How is the miraculous survival of Churchill any different from that of Hitler? If one is not fortuitous, it is hard to argue that the other is. To preserve the consistency of the proposal that a deity, force, or entity chooses, protects, and propels some individuals towards good things in times of trouble, you would have to accept that there are also deities, forces, or entities that choose, protect, and propel individuals towards bad things. So, you are left with arguing that history is some sort of grand dueling ground of deities, forces, or entities, and we are the pawns.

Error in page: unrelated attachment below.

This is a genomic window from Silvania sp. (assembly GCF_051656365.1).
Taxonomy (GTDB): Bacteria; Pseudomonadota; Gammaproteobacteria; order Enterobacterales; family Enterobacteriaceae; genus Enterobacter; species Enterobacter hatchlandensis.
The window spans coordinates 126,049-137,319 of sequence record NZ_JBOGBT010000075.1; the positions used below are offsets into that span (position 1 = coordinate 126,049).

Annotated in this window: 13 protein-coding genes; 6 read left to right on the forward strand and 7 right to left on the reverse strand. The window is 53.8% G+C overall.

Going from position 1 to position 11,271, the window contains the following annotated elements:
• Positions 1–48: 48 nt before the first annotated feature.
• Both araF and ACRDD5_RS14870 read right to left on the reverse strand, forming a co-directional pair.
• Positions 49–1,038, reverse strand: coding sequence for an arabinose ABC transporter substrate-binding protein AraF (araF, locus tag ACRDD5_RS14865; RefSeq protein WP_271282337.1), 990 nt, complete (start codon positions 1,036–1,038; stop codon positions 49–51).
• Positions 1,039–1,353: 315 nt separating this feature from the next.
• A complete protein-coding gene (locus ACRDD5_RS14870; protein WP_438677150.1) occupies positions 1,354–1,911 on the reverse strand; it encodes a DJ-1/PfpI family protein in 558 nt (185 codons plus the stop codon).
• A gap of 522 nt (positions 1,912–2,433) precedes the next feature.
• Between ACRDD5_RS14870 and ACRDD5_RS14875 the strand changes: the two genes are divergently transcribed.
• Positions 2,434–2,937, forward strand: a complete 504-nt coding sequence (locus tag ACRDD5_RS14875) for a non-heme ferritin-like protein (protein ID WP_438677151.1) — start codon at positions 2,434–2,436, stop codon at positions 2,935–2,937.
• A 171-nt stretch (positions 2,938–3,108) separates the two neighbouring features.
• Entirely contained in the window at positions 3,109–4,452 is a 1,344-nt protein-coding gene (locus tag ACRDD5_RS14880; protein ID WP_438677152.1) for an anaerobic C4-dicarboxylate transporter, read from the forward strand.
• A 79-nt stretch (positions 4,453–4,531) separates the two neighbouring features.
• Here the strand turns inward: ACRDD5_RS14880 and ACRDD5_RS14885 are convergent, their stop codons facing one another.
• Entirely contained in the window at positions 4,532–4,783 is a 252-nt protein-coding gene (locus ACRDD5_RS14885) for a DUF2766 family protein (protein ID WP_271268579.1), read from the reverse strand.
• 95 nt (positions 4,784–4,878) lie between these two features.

There is, of course, a simpler explanation: chance. There are countless individuals on this planet that face extremely trying circumstances and perish in the process or are physically and/or psychologically scarred for life. A certain proportion of these individuals survive and go on to lead average lives. A smaller proportion develops the notion that their survival and success is somehow dictated by a higher power, and this factor may become a driving force behind the choices they make in life (both good and bad). Finally, out of this last group of individuals a select few find themselves in the right place at the right time, and have the smarts, the talent, and the character to propel them to positions of power where they can influence the lives of millions of people.
These are the really scary ones.